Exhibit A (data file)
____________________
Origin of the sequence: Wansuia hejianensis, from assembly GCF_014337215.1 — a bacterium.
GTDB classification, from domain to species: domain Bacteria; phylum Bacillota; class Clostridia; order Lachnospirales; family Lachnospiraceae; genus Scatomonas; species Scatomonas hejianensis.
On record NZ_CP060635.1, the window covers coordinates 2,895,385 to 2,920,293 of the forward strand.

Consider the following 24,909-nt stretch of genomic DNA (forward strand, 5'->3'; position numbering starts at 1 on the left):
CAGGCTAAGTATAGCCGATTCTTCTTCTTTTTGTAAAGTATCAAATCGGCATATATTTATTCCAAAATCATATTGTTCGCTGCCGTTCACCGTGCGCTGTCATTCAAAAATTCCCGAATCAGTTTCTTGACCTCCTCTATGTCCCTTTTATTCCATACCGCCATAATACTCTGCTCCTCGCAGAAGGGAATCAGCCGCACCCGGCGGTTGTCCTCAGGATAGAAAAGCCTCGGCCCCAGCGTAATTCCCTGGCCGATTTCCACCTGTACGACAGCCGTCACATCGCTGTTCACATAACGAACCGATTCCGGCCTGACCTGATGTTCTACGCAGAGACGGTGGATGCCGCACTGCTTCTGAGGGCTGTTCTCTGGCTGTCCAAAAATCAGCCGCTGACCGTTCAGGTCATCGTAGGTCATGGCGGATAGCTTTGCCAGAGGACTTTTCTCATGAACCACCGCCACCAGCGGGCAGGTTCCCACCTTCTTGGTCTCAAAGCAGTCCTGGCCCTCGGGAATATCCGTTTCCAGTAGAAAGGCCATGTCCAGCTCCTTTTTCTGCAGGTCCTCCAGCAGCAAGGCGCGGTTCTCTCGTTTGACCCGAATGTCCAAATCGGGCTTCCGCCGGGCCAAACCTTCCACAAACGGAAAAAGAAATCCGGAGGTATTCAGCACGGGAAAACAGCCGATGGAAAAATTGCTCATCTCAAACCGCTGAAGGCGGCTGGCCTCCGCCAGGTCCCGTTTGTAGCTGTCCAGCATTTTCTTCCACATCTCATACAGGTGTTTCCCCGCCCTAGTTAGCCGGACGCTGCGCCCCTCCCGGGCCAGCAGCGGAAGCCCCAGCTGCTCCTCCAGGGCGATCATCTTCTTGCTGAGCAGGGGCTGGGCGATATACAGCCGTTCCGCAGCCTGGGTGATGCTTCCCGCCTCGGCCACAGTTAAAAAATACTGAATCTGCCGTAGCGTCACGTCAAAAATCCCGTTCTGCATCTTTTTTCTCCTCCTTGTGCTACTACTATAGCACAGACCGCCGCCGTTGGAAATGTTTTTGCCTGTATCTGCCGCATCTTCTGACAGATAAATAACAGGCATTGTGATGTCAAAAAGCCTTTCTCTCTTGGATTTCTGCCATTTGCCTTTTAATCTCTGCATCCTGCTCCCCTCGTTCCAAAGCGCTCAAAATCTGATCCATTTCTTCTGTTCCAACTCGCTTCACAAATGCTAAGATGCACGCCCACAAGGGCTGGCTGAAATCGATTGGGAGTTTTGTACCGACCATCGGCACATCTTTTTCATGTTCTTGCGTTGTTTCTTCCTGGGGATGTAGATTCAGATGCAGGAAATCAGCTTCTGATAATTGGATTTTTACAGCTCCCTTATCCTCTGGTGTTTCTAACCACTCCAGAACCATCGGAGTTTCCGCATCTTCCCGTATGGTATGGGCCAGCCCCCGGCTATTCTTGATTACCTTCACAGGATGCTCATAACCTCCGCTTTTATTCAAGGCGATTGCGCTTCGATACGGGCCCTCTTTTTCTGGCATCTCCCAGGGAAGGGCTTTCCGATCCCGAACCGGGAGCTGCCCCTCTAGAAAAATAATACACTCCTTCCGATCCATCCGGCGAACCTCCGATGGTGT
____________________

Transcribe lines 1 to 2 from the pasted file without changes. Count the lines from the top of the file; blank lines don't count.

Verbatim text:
Origin of the sequence: Wansuia hejianensis, from assembly GCF_014337215.1 — a bacterium.
GTDB classification, from domain to species: domain Bacteria; phylum Bacillota; class Clostridia; order Lachnospirales; family Lachnospiraceae; genus Scatomonas; species Scatomonas hejianensis.